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How to get more out of your virtualized and cloud environments

Brandon Butler | Dec. 2, 2014
Matt Eastwood, general manager of IDC's enterprise platform group estimates the typical enterprise server runs 10 to 12 virtual machines today at about 30% to 40% capacity but an optimal server utilization rate is usually around 60% to 70%.

Improving IT operations be it through more automated management of services, or using software tools to get more bang for your hardware buck — is a goal every virtual machine administrator has. The problem is finding time to do it. "People know what they need to do," says Brian Kirsch, an IT architectural instructor and board member of the VMware User Group. "But the priority is keeping the lights on. The top priority today is to keep everything up and running."

You can't optimize what you can't see

Johnston says using management tools to build a private cloud or configuration tools like Chef, Puppet and Ansible to automate VM configurations help free up time to focus on gaining efficiencies. But another key is getting a good view of exactly what's going on inside. Bernd Harzog, capacity management analyst at consultancy The Virtualization Practice, says "the single biggest reason [for inefficiency] is the lack of information to comfortably make more aggressive decisions." Virtualization managers generally don't have enough information and visibility into their environments and therefore are afraid of overprovisioning servers and degrading performance.

A whole new segment of vendors have sprouted up to help with this issue. VMTurbo, which Darden used in Garland, is one option. Darden installed the software and within hours had recommended improvements. Two years after the initial install, Darden still uses it daily to monitor his operations, run reports and automate fixes.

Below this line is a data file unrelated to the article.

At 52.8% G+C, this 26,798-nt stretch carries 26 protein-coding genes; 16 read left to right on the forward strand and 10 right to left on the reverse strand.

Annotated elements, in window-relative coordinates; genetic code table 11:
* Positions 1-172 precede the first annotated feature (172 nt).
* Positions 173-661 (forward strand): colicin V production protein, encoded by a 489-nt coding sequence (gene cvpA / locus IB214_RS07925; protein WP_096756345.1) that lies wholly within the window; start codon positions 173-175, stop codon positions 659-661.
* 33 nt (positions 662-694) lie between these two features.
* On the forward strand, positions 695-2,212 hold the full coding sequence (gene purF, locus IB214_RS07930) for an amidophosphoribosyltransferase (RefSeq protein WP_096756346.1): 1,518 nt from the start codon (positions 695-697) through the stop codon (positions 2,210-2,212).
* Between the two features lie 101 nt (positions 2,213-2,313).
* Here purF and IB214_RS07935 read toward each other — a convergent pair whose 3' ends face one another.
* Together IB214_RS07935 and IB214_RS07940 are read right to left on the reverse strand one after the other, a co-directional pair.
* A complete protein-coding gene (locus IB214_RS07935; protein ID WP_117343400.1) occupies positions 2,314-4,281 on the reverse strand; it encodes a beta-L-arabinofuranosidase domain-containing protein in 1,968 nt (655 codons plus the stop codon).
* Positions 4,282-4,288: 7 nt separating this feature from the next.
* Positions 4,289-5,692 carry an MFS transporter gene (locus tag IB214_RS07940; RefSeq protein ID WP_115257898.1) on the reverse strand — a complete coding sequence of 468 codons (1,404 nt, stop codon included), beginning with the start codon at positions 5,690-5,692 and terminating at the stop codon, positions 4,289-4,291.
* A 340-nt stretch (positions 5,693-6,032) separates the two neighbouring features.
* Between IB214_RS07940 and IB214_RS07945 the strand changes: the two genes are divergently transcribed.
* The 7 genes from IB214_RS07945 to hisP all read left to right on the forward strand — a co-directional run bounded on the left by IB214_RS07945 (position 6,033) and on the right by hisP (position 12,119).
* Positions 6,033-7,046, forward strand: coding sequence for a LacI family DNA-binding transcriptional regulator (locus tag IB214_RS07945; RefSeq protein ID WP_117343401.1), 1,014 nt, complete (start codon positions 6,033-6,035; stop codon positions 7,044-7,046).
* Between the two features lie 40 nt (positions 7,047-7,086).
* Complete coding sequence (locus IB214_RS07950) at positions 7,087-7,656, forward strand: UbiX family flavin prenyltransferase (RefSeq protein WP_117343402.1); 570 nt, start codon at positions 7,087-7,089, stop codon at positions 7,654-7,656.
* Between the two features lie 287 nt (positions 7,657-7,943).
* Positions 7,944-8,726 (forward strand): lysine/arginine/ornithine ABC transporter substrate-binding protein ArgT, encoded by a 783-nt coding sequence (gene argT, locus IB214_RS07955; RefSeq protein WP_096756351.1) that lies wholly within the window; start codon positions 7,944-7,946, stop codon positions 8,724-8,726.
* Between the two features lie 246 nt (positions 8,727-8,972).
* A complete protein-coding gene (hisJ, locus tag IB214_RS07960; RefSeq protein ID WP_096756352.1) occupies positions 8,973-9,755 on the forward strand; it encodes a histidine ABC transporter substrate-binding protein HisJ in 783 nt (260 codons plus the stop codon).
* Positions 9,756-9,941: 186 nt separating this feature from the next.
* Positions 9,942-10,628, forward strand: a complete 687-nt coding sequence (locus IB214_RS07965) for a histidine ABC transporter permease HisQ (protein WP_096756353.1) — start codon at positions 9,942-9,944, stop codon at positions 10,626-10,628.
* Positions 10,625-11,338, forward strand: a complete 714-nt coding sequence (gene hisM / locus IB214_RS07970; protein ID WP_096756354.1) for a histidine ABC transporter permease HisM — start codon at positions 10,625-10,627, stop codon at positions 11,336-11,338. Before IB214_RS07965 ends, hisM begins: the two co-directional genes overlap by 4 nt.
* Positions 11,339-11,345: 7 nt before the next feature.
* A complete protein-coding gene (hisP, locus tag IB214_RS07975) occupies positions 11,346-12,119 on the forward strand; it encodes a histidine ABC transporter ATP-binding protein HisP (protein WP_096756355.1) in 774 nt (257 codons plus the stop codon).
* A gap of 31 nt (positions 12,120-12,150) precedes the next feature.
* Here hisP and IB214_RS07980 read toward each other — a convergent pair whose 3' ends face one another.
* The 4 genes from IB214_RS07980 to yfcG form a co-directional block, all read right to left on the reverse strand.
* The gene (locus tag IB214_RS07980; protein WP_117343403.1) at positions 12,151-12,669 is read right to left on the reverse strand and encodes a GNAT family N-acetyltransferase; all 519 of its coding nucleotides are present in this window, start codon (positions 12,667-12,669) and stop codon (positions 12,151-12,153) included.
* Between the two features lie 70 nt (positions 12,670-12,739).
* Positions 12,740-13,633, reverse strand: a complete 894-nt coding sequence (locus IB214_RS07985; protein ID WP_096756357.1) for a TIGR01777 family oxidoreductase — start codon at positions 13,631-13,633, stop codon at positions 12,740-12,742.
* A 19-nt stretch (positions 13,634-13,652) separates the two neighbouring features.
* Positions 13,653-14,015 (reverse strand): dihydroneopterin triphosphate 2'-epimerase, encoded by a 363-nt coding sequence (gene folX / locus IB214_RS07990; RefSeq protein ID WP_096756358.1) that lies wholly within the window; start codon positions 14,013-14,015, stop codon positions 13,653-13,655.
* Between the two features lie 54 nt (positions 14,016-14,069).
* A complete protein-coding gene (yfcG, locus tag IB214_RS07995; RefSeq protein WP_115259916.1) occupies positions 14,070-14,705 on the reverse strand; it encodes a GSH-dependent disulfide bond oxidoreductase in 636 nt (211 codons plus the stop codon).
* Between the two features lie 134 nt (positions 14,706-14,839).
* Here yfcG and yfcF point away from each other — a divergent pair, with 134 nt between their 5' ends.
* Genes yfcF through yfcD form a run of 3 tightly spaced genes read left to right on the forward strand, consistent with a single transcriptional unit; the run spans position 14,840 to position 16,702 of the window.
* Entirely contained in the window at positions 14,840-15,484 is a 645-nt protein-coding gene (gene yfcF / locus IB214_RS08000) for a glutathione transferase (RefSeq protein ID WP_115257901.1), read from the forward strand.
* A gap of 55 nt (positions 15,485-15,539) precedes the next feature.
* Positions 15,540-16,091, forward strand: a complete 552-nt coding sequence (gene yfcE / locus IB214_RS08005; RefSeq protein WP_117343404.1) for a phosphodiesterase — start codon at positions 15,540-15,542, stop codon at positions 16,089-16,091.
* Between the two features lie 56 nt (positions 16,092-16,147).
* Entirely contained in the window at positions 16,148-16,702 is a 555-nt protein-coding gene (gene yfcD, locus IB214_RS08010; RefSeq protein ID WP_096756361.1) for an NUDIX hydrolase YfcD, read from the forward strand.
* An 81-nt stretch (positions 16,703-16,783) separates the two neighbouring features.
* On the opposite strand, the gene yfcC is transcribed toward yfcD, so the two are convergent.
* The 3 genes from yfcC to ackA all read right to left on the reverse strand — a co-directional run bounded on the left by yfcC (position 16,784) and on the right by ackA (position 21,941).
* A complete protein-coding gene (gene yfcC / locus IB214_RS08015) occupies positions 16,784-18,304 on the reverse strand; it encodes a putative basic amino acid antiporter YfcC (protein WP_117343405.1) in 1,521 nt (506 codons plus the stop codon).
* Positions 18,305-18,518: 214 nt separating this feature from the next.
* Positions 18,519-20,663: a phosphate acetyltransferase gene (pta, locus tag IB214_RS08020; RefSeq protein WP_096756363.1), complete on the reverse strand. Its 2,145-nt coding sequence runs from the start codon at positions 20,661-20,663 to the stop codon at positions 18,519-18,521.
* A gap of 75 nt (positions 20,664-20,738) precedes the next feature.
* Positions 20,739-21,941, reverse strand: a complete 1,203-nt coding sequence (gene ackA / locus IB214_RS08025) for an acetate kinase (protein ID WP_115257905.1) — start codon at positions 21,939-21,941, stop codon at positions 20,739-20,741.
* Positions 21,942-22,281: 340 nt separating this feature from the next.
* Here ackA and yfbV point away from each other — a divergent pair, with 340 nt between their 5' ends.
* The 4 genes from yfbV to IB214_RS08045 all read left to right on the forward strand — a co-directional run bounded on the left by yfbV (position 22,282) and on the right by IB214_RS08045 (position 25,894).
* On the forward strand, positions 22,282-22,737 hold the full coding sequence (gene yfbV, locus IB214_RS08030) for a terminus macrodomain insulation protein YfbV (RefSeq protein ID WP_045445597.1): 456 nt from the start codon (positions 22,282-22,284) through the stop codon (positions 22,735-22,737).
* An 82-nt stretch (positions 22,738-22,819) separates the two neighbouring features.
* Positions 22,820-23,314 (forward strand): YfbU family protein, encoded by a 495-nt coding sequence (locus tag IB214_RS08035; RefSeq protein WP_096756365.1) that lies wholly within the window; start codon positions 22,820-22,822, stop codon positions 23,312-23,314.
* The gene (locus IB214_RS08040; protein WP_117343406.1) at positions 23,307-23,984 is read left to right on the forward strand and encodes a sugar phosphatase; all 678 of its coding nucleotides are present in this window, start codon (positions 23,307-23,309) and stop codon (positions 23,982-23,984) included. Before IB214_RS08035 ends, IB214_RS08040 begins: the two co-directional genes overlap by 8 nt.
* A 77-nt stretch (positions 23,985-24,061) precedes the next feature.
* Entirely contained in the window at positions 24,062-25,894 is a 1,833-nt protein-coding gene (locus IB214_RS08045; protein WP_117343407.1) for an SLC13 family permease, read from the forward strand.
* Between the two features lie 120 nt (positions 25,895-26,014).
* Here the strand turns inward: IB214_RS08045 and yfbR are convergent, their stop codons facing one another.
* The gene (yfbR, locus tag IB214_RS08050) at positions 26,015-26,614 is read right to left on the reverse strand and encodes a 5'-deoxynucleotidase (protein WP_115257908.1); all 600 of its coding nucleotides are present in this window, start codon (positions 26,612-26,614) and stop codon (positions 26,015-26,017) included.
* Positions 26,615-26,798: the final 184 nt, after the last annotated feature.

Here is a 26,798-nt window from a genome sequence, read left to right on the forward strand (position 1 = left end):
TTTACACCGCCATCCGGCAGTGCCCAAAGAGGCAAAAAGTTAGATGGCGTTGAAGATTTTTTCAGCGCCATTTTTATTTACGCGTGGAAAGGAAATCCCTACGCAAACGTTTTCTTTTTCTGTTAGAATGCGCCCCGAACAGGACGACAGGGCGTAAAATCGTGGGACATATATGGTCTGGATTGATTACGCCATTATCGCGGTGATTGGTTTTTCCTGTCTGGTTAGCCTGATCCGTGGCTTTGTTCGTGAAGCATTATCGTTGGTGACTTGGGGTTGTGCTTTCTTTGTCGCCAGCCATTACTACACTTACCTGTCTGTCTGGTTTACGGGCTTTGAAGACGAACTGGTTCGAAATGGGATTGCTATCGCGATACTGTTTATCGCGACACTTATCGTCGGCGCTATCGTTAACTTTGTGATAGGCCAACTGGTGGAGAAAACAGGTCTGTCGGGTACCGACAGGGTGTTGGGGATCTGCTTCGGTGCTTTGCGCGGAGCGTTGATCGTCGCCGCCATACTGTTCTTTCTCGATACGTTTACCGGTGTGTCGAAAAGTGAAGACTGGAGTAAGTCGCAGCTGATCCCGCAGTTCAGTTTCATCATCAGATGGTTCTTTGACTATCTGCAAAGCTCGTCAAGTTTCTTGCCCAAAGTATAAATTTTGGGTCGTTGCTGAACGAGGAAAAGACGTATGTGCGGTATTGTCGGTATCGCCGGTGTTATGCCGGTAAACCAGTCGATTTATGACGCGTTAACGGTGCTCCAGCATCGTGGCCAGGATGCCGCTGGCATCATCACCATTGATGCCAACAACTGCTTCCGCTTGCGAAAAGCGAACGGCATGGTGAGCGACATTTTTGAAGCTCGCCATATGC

Cirba is another company focused on the issue, but takes a somewhat different approach, using an efficiency index to assess workloads and show where improvements can be made. CTO and co-founder Andrew Hillier says the perfect index rating in their system is 1.0 and it is common to find environments running at .5 to .7.

Why? "The way workloads fit together typically looks like a badly played game of Tetris," Hillier says. "Nothing in VMware or other virtualization tools looks at how workloads work together or tries to figure out how to optimally balance them out."

He notes, however, that the optimum utilization rates will vary by workload. For some workloads you want to be conservative, so a 1.0 rating will mean far less utilization than you would push for in less demanding situations.

Another optimization problem is VM sprawl, where there are more VMs provisioned than required. Capacity management tools can help solve that issue too. Harzog of The Virtualization Practice says one key to look for when evaluating tools is to ensure they can be configured to automatically make changes in the environment, instead of just alerting you about the changes that should be made. Both VMTurbo and Cirba do that.


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